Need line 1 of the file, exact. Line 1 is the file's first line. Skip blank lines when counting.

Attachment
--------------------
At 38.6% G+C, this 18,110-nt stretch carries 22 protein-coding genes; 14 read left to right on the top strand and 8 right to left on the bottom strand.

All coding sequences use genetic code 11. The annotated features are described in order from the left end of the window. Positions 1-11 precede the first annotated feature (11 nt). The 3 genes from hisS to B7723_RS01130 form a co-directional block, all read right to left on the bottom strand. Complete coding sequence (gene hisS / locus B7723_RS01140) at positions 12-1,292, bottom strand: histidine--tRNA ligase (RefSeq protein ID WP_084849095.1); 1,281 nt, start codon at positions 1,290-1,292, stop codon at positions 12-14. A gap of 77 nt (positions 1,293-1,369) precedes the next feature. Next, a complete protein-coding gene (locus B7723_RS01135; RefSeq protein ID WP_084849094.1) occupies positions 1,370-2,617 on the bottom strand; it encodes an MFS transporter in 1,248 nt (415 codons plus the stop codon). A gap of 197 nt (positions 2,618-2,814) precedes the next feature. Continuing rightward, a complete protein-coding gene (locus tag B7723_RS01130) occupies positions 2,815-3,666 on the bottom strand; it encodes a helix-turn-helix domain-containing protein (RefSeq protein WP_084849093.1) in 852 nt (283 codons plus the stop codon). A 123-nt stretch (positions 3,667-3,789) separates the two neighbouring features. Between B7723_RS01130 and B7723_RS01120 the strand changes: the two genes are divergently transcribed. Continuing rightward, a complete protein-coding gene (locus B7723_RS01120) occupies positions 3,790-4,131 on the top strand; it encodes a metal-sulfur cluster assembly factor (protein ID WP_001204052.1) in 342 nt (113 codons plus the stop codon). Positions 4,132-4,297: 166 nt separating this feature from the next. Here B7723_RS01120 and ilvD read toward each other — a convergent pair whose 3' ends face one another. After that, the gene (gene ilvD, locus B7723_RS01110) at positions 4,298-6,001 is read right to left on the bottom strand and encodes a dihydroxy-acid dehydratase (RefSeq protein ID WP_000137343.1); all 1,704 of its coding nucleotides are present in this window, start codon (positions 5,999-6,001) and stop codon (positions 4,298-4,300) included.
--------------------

At 38.6% G+C, this 18,110-nt stretch carries 22 protein-coding genes; 14 read left to right on the top strand and 8 right to left on the bottom strand.